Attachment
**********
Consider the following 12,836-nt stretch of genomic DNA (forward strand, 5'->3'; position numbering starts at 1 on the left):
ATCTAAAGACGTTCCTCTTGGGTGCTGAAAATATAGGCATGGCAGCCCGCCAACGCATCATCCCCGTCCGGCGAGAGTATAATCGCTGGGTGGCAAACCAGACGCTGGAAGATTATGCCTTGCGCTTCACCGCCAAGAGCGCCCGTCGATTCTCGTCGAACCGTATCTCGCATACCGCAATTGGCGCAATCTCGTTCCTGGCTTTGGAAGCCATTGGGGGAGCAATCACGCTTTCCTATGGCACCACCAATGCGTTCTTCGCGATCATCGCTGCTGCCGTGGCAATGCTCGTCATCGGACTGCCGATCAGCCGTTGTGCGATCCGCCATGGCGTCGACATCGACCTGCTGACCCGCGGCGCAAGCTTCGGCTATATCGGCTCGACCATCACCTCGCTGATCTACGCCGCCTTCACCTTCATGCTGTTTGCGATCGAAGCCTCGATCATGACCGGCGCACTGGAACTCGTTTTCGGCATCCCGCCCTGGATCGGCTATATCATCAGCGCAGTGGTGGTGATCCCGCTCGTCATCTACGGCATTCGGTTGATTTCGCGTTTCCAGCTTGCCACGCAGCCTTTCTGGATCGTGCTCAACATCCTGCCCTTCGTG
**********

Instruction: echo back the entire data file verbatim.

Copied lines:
Consider the following 12,836-nt stretch of genomic DNA (forward strand, 5'->3'; position numbering starts at 1 on the left):
ATCTAAAGACGTTCCTCTTGGGTGCTGAAAATATAGGCATGGCAGCCCGCCAACGCATCATCCCCGTCCGGCGAGAGTATAATCGCTGGGTGGCAAACCAGACGCTGGAAGATTATGCCTTGCGCTTCACCGCCAAGAGCGCCCGTCGATTCTCGTCGAACCGTATCTCGCATACCGCAATTGGCGCAATCTCGTTCCTGGCTTTGGAAGCCATTGGGGGAGCAATCACGCTTTCCTATGGCACCACCAATGCGTTCTTCGCGATCATCGCTGCTGCCGTGGCAATGCTCGTCATCGGACTGCCGATCAGCCGTTGTGCGATCCGCCATGGCGTCGACATCGACCTGCTGACCCGCGGCGCAAGCTTCGGCTATATCGGCTCGACCATCACCTCGCTGATCTACGCCGCCTTCACCTTCATGCTGTTTGCGATCGAAGCCTCGATCATGACCGGCGCACTGGAACTCGTTTTCGGCATCCCGCCCTGGATCGGCTATATCATCAGCGCAGTGGTGGTGATCCCGCTCGTCATCTACGGCATTCGGTTGATTTCGCGTTTCCAGCTTGCCACGCAGCCTTTCTGGATCGTGCTCAACATCCTGCCCTTCGTG